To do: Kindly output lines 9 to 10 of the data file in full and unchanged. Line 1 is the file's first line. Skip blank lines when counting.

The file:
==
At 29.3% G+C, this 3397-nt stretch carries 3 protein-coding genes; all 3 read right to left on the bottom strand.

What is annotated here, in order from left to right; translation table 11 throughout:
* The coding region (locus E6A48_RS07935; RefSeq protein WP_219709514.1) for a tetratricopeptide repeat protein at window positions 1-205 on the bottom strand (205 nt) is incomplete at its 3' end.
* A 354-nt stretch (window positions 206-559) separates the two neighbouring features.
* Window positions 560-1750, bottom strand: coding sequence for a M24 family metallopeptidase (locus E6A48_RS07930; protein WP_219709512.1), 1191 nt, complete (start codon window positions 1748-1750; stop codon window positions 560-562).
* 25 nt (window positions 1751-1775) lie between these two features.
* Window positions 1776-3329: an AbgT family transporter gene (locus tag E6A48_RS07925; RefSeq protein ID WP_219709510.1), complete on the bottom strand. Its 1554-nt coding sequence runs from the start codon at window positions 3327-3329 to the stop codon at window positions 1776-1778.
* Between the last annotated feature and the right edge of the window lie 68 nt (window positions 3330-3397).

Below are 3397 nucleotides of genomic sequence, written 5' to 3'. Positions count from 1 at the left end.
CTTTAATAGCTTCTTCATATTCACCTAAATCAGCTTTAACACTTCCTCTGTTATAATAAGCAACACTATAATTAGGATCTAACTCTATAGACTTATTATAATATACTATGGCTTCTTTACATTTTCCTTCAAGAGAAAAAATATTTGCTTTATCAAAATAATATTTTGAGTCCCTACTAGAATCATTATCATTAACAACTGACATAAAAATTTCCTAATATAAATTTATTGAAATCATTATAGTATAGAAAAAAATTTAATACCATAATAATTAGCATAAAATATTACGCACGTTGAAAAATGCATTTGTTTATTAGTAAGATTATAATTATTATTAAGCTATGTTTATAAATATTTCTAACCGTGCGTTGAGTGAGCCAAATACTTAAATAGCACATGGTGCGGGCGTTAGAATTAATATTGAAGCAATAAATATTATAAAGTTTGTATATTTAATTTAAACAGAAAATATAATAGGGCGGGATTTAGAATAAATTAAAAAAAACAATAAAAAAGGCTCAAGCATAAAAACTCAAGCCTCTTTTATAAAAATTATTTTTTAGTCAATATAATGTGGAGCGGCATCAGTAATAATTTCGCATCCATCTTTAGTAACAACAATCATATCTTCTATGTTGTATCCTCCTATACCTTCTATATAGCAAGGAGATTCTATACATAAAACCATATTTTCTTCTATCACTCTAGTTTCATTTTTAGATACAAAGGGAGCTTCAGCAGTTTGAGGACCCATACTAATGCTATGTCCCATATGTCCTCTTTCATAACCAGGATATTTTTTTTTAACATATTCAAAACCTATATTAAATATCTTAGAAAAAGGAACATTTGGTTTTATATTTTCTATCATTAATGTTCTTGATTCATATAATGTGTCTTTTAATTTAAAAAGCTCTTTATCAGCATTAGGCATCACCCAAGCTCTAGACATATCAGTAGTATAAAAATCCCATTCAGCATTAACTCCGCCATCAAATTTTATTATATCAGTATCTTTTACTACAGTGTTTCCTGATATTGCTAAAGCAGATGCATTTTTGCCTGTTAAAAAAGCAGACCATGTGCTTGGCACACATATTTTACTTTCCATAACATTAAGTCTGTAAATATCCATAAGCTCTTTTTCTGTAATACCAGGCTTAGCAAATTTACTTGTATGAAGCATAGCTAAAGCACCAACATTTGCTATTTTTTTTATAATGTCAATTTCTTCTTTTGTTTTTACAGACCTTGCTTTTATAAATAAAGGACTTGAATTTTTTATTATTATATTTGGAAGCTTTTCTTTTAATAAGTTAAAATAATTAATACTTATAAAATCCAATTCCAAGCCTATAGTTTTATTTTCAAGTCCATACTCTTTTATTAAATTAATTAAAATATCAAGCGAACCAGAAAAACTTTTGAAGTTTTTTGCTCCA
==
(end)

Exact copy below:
Below are 3397 nucleotides of genomic sequence, written 5' to 3'. Positions count from 1 at the left end.
CTTTAATAGCTTCTTCATATTCACCTAAATCAGCTTTAACACTTCCTCTGTTATAATAAGCAACACTATAATTAGGATCTAACTCTATAGACTTATTATAATATACTATGGCTTCTTTACATTTTCCTTCAAGAGAAAAAATATTTGCTTTATCAAAATAATATTTTGAGTCCCTACTAGAATCATTATCATTAACAACTGACATAAAAATTTCCTAATATAAATTTATTGAAATCATTATAGTATAGAAAAAAATTTAATACCATAATAATTAGCATAAAATATTACGCACGTTGAAAAATGCATTTGTTTATTAGTAAGATTATAATTATTATTAAGCTATGTTTATAAATATTTCTAACCGTGCGTTGAGTGAGCCAAATACTTAAATAGCACATGGTGCGGGCGTTAGAATTAATATTGAAGCAATAAATATTATAAAGTTTGTATATTTAATTTAAACAGAAAATATAATAGGGCGGGATTTAGAATAAATTAAAAAAAACAATAAAAAAGGCTCAAGCATAAAAACTCAAGCCTCTTTTATAAAAATTATTTTTTAGTCAATATAATGTGGAGCGGCATCAGTAATAATTTCGCATCCATCTTTAGTAACAACAATCATATCTTCTATGTTGTATCCTCCTATACCTTCTATATAGCAAGGAGATTCTATACATAAAACCATATTTTCTTCTATCACTCTAGTTTCATTTTTAGATACAAAGGGAGCTTCAGCAGTTTGAGGACCCATACTAATGCTATGTCCCATATGTCCTCTTTCATAACCAGGATATTTTTTTTTAACATATTCAAAACCTATATTAAATATCTTAGAAAAAGGAACATTTGGTTTTATATTTTCTATCATTAATGTTCTTGATTCATATAATGTGTCTTTTAATTTAAAAAGCTCTTTATCAGCATTAGGCATCACCCAAGCTCTAGACATATCAGTAGTATAAAAATCCCATTCAGCATTAACTCCGCCATCAAATTTTATTATATCAGTATCTTTTACTACAGTGTTTCCTGATATTGCTAAAGCAGATGCATTTTTGCCTGTTAAAAAAGCAGACCATGTGCTTGGCACACATATTTTACTTTCCATAACATTAAGTCTGTAAATATCCATAAGCTCTTTTTCTGTAATACCAGGCTTAGCAAATTTACTTGTATGAAGCATAGCTAAAGCACCAACATTTGCTATTTTTTTTATAATGTCAATTTCTTCTTTTGTTTTTACAGACCTTGCTTTTATAAATAAAGGACTTGAATTTTTTATTATTATATTTGGAAGCTTTTCTTTTAATAAGTTAAAATAATTAATACTTATAAAATCCAATTCCAAGCCTATAGTTTTATTTTCAAGTCCATACTCTTTTATTAAATTAATTAAAATATCAAGCGAACCAGAAAAACTTTTGAAGTTTTTTGCTCCA